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WHEN MUST YOU OBTAIN A BUILDING CONSENT?

Extract from Capital Property Investor article by Mike O'Malley BRANZ Marketing. For further information ring 0900 59090

The main rule to remember is that whether a building consent is required or not, any work such as additions, alterations or refurbishment must comply with the New Zealand Building Code. If refurbishment involves the removal of lead paints or other hazardous substances such as asbestos, it is essential to comply with the requirements of the Occupational Health and Safety legislation.
Building a Deck: If a deck structure is more than one metre off the ground it requires a building consent and must have a balustrade which children cannot climb or squeeze through. If the deck is less than one metre off the ground it does not require a building consent or a balustrade.
Carport or Garage : A carport or a garage requires a building consent and must be built to withstand the loads from wind and earthquake and, for a garage but not a carport, building elements within one metre from the boundary must be fire rated.
Fences: Fences normally require a building consent only where the fence is over two metres in height.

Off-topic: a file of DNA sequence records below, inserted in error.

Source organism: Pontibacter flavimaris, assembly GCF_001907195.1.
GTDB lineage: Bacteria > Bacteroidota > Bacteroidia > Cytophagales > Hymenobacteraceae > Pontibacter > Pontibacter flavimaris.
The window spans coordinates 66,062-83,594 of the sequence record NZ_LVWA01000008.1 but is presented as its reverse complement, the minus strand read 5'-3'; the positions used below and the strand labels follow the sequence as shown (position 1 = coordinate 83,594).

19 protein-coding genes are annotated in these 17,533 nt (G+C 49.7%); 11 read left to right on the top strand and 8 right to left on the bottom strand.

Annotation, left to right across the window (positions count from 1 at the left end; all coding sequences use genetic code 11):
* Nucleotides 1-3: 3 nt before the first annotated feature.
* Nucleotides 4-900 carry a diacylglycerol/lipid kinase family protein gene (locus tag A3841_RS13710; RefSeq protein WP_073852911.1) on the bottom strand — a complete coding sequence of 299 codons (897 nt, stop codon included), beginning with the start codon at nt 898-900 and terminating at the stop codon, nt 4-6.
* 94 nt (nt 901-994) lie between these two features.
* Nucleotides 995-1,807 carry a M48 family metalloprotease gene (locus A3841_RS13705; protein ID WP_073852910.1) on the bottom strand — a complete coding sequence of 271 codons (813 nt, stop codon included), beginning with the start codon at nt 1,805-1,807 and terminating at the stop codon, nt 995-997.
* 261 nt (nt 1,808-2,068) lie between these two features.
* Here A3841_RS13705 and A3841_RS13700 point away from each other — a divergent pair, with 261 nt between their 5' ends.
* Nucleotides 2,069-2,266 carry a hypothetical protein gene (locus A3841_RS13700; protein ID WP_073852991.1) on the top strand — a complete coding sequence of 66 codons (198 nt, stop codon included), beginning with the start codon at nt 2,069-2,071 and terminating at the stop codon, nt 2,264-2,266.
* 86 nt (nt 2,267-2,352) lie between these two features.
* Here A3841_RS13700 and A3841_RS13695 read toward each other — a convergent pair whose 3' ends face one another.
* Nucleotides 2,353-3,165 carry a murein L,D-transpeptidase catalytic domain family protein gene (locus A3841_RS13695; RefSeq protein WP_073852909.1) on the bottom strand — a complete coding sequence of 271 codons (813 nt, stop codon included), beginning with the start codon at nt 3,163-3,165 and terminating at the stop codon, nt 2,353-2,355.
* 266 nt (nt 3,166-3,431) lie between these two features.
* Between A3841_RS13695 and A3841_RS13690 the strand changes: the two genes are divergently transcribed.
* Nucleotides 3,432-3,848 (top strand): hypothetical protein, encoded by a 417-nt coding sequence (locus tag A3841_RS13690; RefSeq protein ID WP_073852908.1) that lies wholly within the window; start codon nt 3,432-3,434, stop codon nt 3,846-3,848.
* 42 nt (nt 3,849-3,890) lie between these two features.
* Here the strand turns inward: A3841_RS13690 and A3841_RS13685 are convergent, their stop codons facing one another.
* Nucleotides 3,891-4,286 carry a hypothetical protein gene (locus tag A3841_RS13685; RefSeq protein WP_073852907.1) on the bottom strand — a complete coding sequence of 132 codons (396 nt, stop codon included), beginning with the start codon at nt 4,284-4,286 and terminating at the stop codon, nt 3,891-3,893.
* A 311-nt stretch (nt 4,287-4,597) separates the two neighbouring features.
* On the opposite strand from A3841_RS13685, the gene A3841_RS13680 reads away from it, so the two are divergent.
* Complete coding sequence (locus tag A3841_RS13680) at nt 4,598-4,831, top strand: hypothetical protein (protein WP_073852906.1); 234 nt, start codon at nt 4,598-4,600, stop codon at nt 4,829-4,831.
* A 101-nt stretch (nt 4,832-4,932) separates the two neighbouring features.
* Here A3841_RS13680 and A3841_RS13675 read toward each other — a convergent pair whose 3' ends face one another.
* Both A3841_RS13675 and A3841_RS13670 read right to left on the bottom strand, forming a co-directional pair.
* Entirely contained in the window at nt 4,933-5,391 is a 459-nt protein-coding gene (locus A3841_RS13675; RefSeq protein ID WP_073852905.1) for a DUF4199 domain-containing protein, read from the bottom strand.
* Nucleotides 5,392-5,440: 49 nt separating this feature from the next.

Retaining Walls: Any wall retaining a bank used in situations such as landscaping requires a building consent only when the wall is over 1.5 metres in height. If a wall is used to support a structure or driveway above, it automatically requires a building consent no matter what height.
Solid Fuel Heater Installations: A solid fuel heater requires a building consent whether it is a free standing unit or inbuilt, because if it is installed incorrectly it will create a fire hazard.
Change of Use: Any building which is intended to be used for a purpose which differs from its existing use must have a building consent.
Re_Roofing and Re_cladding: Where the new cladding is the same as the existing, a consent is not normally required, however, where there is no roofing underlay below an existing metal cladding the new roofing material would require underlay as part of the Building Code requirements.
Demolition: Any demolition work requires a building consent.
Alterations & Additions: Additions and alterations require a building consent and, depending on the type of occupancy, the existing building may require upgrading.
Plumbing & Draining: In general, any plumbing and drainage work requires a building consent and the work must be carried out by a suitably qualified person.
Electrical: Electrical work, both new or alterations, except work involving a system or feature required to be included in a compliance schedule, does not require a building consent but must be carried out by a registered electrician or certified by a registered electrician. The owner may request an Energy Certificate of Compliance from the electrician stating that the work has been carried out in accordance with the Electrical Regulations.